Thrifty Thursday. (Get one free movie from any section with your paid rental.)
>>>April suggests Bandits (in Foreign Language). I own the soundtrack to Bandits. So right there you know the music is pretty good. I’m not really the kind of girl who buys soundtracks. Bandits is a rock ‘n’ roll chick flick that’s not only badass, but girly fun. Four women break out of prison during their performance for a police banquet. They go on the run playing shows and falling for a guy, all the while trying to avoid being recaptured. It’s the German version of Thelma and Louise meets Ladies and Gentlemen, the Fabulous Stains.
Free Kids Friday. (Get one free rental from the Children’s or Family sections, no other rental necessary).
>>> April suggests Robin Hood. Now that that new Robin Hood movie with Russell Crowe and Cate Blanchette is out in theaters, people have been renting all the Robin Hood-esque* movies and TV shows. My favorite Robin Hood is the Disney one! Gosh! How could you not love Robin as a fox. And all those fun Disney songs! “Oo-de-lally, oo-de-lally, Golly, what a day!”
*Editor’s note: see either of the two BBC Robin Hood miniseries, Robin & Marian, The Adventures of Robin Hood (with Errol Flynn), Mel Brooks’ Robin Hood: Men in Tights, and even (sigh) the Kevin Costner one.
Having a Wild Weekend. (Rent two, get your third movie for free from any section on Saturday and Sunday.)
>>>For Saturday, Dennis suggests Jack Smith and the Destruction of Atlantis (in Documentary Arts). One of four handsomely-produced documentaries of lesser-know art world figures Videoport brings you this week (see also Obscene, Alice Neel, and Visual Acoustics), this necessarily-kaleidoscopic portrait of the life and work of notorious underground filmmaker Smith was the first one a film geek like myself ran for. Smith’s one completed work Flaming Creatures simply cannot be seen anywhere, but I’d read about it and Smith in Danny Peary’s excellent (and sadly equally-out-of-print) Cult Movies/Movie Stars books and, well, I like weirdness, so I was in. Smith, a tall, pointy-featured guy, comes off as an intriguingly-ambiguous figure, steadfastly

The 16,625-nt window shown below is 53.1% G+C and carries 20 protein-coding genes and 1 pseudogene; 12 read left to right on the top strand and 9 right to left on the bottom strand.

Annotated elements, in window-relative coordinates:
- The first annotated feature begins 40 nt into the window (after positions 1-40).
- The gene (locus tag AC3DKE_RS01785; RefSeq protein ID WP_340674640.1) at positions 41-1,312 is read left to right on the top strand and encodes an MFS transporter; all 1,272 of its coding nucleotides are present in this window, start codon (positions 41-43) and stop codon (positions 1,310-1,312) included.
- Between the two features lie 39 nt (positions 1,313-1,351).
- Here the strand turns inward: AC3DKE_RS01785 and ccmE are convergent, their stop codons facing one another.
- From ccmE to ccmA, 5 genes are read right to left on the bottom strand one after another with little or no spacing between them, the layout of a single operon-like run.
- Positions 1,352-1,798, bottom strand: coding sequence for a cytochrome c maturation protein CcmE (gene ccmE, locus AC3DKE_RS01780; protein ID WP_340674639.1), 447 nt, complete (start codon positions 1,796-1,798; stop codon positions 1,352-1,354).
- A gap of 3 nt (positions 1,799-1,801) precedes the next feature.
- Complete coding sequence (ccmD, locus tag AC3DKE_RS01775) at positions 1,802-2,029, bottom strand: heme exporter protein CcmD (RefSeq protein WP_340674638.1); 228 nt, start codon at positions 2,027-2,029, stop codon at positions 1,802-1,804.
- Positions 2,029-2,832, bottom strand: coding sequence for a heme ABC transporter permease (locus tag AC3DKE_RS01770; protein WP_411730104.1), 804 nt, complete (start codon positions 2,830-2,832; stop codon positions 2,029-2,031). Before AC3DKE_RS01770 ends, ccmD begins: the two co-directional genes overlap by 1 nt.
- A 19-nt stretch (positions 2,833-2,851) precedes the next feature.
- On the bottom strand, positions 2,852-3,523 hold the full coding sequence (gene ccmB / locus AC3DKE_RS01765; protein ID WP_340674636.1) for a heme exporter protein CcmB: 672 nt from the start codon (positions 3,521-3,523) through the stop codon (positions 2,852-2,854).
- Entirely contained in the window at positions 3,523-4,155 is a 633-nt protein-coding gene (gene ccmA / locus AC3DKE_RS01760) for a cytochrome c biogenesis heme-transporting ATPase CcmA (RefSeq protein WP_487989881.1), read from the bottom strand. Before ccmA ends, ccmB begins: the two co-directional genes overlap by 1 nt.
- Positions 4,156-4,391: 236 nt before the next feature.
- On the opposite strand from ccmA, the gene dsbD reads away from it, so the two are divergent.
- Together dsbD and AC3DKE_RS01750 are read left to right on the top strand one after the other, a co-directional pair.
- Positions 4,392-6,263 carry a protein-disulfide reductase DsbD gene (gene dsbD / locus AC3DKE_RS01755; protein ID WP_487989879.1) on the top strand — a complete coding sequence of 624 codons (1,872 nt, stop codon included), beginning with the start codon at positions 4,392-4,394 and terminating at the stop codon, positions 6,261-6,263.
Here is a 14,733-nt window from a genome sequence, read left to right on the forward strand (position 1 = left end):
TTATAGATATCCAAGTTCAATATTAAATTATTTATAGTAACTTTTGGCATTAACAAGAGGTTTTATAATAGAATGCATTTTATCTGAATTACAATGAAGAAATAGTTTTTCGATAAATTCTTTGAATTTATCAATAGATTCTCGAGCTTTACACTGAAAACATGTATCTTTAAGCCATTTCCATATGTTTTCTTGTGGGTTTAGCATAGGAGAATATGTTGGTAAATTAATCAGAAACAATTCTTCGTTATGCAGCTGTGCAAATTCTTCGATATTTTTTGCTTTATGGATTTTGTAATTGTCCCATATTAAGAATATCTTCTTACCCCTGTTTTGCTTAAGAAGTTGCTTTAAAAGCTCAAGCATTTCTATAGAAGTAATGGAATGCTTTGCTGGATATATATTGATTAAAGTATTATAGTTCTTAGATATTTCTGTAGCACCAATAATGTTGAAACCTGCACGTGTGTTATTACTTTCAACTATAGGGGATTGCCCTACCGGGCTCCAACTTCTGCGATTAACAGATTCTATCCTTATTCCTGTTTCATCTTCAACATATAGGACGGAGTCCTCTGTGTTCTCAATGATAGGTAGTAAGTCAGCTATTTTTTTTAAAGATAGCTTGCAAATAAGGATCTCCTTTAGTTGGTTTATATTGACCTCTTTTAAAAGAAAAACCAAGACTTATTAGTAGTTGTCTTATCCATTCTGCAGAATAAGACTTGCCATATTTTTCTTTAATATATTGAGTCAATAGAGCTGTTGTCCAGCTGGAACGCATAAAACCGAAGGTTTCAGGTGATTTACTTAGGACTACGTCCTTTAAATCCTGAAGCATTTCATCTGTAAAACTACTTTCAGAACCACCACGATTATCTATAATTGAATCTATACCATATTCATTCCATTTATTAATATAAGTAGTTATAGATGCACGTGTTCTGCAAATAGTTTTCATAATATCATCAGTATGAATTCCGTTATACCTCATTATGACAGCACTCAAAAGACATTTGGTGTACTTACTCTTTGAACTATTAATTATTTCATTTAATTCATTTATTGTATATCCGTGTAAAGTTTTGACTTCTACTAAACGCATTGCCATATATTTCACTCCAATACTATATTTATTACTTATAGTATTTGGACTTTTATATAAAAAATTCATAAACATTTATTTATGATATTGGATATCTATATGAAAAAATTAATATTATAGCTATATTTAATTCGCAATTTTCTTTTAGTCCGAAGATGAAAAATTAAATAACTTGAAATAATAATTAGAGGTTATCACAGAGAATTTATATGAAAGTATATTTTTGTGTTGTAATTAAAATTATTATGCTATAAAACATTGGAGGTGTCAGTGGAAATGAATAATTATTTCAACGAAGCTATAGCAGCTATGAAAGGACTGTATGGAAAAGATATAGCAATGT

living the life of a true, politically-committed pure artist, which, for him, meant eschewing anything remotely commercial (like selling his art or, you know, paying rent) which, coupled with his decidedly outre sensibilities, also opens up the very real possibility that he was more than a little bananas. (The ‘bananas’ aspect is aided by his speaking voice which, apart from what he’s actually saying, is the same sort of strangled singsong that Eugene Levy uses for his Brian Wilson-esque half-nuts folksinger in A Mighty Wind). After making the floridly-symbolic erotic mishmash that was Flaming Creatures, Smith never actually completed another film (or anything else, really), constantly shooting and editing similarly-lush and eccentric scenes, giving live performances (often consisting of him actually editing his films-in-progress on stage), and having bewildering happenings in his also-constantly-in-flux loft. (Ever-awesome co-underground-dweller Mary Woronov humorously describes how, after getting there at midnight, people would mill around for up to three hours before Smith would finally come out, stare at the audience seemingly-bewildered for maybe half an hour, then leave the stage again. She concedes that drugs may have helped her stick around to the end.) Smith’s singular commitment to living a life where only art matters and his taboo-smashing (especially with regards to homosexuality on screen) is lauded by famous fans like Woronov, Nick Zedd, John Waters, and others (even by legendary avant garde filmmaker Jonas Mekas, for whom Smith had nothing nice to say), and I came away admiring him too, even if he often seems like the sort of self-serious loony I get stuck talking to on a bus.